The extended UDWT method adopted in the present study was based on the modified UDWT [14]. The method we used mainly consisted of the following steps (see Figure 1).(1)Perform two-dimensional UDWT to the original image to obtain wavelet coefficients up to level 2.(2)Calculate the hierarchical correlations of the detailed coefficients between level 1 and level 2 for the three subbands. The correlations for the three detailed subbands are given as where and are the new coordinates after wavelet transform. and are wavelet coefficients of level 1 and level 2, respectively.(3)Determine threshold values for each detailed subband. The determination procedure is as follows(a)Generate a correlation image for each detailed subband: (b)Find the maximum value in each row in the horizontal (-) direction of the obtained correlation image for each of the three detailed subbands.(c)Compute the mean of the maximum values obtained from all rows in the -direction of the correlation image. The mean is denoted by (d)Eliminate those correlation values greater than . These excluded values are considered signal data. The value of 0.8 was determined empirically through experiments.(e)Compute the standard deviation σ from the remaining correlation values.(f)Determine the threshold value by use of the following formula: The value of 1.6 was determined empirically through experiments.(4)Apply the determined threshold values to the correlation values: where is the newly obtained, modified coefficient for level 1. The modified coefficients of the horizontal, vertical, and diagonal subbands are, respectively, obtained. It should be noted that the threshold operation was only applied to the detailed components. The reason is that the detailed components mainly contain the noise and high-frequency information, whereas the approximation component that mainly contains low-frequency information remains unchanged.(5)Perform the inverse wavelet transform to reconstruct the denoised image with the approximation coefficient of level 1 and the three newly obtained detailed coefficients of level 1.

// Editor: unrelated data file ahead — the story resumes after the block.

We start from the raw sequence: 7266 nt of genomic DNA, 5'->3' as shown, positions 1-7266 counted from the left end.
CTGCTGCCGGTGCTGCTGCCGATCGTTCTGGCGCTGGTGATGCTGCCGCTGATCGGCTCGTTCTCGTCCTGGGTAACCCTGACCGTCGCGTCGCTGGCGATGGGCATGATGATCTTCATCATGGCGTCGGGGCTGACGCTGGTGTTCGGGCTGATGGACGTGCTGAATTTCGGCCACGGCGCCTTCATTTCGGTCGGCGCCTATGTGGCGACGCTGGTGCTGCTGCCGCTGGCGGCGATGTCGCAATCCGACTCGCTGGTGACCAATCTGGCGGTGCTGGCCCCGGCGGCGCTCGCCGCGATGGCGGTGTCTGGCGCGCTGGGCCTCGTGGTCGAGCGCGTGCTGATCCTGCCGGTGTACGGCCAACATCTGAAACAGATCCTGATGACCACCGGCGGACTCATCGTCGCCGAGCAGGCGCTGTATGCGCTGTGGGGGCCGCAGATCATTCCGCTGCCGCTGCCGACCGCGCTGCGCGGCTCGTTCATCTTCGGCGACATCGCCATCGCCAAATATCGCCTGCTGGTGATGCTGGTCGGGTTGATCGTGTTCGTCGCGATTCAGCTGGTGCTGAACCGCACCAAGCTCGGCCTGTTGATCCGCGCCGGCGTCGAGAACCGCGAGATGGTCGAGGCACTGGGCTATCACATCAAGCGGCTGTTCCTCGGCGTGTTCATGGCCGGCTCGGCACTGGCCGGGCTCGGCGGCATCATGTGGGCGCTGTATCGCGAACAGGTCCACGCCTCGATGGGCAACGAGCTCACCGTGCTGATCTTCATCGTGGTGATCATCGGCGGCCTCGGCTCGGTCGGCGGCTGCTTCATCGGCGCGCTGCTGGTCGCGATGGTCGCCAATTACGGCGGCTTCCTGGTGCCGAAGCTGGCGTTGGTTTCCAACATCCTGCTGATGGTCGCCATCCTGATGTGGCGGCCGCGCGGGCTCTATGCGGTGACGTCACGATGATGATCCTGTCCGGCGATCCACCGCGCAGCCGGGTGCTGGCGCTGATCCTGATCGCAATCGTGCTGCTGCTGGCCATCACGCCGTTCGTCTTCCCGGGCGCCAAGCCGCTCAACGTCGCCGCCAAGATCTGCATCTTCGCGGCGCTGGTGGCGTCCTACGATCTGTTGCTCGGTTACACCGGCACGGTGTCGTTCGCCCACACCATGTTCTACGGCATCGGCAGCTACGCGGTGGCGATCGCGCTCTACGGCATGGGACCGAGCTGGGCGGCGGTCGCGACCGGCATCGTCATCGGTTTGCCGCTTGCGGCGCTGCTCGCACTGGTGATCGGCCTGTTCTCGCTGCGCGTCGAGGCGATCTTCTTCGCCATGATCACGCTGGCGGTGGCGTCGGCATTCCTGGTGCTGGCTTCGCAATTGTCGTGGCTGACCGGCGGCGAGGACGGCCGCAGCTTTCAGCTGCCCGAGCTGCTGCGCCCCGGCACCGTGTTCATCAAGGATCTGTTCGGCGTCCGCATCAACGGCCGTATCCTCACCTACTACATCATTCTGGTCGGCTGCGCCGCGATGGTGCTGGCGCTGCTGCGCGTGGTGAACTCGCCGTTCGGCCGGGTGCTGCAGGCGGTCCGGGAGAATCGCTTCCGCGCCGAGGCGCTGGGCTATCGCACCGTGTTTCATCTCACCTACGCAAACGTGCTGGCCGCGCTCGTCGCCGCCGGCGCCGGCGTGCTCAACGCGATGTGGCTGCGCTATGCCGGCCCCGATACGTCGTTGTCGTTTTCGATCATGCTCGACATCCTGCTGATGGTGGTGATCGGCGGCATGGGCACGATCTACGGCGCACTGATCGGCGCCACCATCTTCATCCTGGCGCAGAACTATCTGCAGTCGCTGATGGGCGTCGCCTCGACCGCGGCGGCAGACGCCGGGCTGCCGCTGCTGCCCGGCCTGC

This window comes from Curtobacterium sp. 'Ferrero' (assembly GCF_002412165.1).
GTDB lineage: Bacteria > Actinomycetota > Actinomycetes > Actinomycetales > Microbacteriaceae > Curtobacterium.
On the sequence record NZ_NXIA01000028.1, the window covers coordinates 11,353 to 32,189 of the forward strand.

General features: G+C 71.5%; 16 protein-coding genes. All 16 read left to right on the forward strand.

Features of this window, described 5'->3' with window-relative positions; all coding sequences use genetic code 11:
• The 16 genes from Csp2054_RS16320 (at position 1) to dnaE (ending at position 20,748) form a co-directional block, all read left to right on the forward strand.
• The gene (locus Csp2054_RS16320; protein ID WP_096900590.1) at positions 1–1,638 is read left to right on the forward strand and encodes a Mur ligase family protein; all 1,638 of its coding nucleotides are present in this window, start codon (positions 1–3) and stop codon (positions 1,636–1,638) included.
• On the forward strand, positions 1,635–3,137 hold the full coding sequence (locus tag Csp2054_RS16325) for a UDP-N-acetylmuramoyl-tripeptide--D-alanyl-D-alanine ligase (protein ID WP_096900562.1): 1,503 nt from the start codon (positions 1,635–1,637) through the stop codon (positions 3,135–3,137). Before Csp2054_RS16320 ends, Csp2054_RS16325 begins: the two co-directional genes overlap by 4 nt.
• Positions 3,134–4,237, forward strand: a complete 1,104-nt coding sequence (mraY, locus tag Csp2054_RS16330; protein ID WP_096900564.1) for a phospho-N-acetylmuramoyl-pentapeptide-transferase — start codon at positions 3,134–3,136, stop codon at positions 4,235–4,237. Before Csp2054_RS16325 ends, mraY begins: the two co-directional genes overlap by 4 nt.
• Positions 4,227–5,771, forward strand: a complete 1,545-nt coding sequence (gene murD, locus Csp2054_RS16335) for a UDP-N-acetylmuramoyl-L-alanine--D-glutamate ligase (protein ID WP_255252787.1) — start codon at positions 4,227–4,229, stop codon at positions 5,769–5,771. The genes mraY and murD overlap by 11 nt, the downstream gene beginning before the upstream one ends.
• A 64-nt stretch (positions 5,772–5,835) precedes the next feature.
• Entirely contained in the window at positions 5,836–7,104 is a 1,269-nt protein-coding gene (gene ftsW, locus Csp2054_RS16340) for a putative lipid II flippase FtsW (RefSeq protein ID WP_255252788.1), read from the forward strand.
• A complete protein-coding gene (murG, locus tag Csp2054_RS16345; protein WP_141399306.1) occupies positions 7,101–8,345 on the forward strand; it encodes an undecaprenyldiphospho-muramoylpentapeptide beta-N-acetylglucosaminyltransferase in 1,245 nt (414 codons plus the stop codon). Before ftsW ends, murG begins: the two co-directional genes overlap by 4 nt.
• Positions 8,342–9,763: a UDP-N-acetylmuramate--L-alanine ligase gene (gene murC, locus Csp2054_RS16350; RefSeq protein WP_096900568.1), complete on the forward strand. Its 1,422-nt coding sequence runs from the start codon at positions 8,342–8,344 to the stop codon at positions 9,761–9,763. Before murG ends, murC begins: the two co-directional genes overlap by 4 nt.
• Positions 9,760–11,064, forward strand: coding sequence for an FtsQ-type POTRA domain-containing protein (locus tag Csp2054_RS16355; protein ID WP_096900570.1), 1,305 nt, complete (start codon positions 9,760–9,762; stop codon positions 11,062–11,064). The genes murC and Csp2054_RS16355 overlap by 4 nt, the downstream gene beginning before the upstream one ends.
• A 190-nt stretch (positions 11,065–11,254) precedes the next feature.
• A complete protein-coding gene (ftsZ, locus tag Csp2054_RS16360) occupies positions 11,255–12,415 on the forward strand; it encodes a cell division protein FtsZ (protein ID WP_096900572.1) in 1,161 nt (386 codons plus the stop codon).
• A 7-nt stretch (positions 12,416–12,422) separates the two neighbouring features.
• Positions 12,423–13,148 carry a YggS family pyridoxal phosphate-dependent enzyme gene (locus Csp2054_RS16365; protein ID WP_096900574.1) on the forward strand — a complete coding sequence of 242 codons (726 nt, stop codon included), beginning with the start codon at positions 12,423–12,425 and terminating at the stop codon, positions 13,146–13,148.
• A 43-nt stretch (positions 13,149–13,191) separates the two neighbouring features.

In a previous study [14], we evaluated six comparatively popular wavelet basis functions, namely, discrete FIR approximation of Meyer wavelet (dmey), Daubechies order 2 (db2), Symlets order 7 (sym7), Coiflets order 1 (coif1), Coiflets order 5 (coif5), and biorthogonal 6.8 (bior6.8), as candidates for selection as the most suitable basis function for the UDWT. The evaluation results showed that wavelet-processed images with db2 basis function provided the best results among the six basis functions. Thus, we selected db2 basis function for the proposed method [14, 25, 26].

2.1.2. Wavelet Coefficient Mapping

A sigmoid-type transfer curve with a one-to-one mapping function was used for enhancement of image contrast [25]. The mapping function was determined based on the following considerations: (a) wavelet coefficients having high values are heavily weighted because they carry more useful information; (b) the coefficients at low levels are heavily weighted because they carry detailed information, such as edge information; and (c) the approximation coefficients are not manipulated to prevent image distortion [23, 25].